Why can’t news agencies get on the ball and realize they are missing a great opportunity to leap ahead of their competition? Whenever you read about the newspaper industry all you hear about is the decline of revenue and how all papers will soon disappear. Everyone is fighting for eyeballs and the way they do it is by looking exactly like their competition?

Now I know it doesn’t have as much content as the NYT, but don’t you wish that more news sites looked like Gapers Block? Would you ever have a problem going to a beautiful site like that to catch up on what is happening today? Hell, wouldn’t you go back to check even more just because of the pleasant design? We are forced to go somewhere if we want our news and that is what is keeping these horrible news sites alive.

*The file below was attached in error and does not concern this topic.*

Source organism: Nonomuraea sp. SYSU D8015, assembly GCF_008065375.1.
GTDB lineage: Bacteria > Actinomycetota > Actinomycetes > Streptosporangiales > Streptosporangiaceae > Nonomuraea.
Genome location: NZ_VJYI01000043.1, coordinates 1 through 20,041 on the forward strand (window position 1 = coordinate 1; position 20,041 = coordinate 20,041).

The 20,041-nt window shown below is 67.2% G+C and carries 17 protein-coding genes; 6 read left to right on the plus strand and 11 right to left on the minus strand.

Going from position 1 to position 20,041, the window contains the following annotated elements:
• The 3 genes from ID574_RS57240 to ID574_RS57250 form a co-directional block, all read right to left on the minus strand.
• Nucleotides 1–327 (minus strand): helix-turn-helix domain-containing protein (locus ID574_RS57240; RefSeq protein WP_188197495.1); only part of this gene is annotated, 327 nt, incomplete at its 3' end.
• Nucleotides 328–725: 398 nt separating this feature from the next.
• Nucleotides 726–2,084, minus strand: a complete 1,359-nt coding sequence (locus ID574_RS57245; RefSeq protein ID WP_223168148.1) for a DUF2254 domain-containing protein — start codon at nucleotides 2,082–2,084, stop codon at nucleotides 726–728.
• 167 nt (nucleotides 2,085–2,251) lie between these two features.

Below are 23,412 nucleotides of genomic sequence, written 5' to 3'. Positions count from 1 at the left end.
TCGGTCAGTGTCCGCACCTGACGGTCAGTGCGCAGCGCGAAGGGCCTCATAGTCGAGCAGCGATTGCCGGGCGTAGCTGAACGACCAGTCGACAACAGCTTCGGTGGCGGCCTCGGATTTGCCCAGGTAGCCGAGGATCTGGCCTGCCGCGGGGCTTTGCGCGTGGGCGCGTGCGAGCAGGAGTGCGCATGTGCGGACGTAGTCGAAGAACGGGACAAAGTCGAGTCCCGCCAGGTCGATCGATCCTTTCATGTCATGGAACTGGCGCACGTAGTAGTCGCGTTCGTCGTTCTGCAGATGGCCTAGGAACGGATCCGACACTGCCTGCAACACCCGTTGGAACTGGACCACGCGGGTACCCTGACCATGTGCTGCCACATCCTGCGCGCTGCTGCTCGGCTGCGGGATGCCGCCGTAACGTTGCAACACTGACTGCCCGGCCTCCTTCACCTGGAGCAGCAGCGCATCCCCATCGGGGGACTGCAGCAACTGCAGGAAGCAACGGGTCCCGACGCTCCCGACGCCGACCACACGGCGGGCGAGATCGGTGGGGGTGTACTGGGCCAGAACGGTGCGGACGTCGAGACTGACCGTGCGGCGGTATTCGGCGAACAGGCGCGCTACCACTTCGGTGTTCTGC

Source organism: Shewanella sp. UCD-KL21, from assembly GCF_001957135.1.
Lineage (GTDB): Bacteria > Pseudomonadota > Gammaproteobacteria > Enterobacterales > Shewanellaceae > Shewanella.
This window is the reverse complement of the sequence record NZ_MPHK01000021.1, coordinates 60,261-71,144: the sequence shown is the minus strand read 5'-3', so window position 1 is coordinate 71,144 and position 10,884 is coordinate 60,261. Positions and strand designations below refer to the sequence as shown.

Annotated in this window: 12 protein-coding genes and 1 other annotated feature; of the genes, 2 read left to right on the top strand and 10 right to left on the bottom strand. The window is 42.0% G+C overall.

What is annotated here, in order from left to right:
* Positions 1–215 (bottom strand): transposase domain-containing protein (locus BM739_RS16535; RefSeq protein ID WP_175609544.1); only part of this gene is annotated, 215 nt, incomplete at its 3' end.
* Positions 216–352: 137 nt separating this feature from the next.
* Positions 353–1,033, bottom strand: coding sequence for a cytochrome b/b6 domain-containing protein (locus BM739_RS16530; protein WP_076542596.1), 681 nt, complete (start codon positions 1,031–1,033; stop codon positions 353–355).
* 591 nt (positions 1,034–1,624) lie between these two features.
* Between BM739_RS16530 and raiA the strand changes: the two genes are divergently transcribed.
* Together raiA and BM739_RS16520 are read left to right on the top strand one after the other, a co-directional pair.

Is it wrong to like the Rutledge redesign? Of course not. It is a beautifully laid out page and the aesthetics are spot on, but I just think news sites need a bit more treatment than what we can get from a blog format. This may requires a whole new line of thinking that we haven’t seen before and I do believe the NYT is on the right path with Skimmer. The site itself probably publishes hundreds of news items a day. The current version of their homepage is how they believe they should handle passing all of the information to their audience. It doesn’t make it right, but it helps to show their line of thinking.

(via Redesigning And Re-Thinking The News – journal.drawar.com)

My posts here tagged news are, IMO, some of the most interesting on this blog. This post is a follow-up to News redux: Fixing news presentation online, and I expect to be posting some more ideas I have on this subject soon, in the same vein as my Permanews: Old news is good news post.

See also:

Permanews: Old news is good news

Most news outlets, including TV news shows and networks, newspapers, news websites, and blogs are targeted at news junkies: they never want to miss a story, and they want to be the first to report it to you.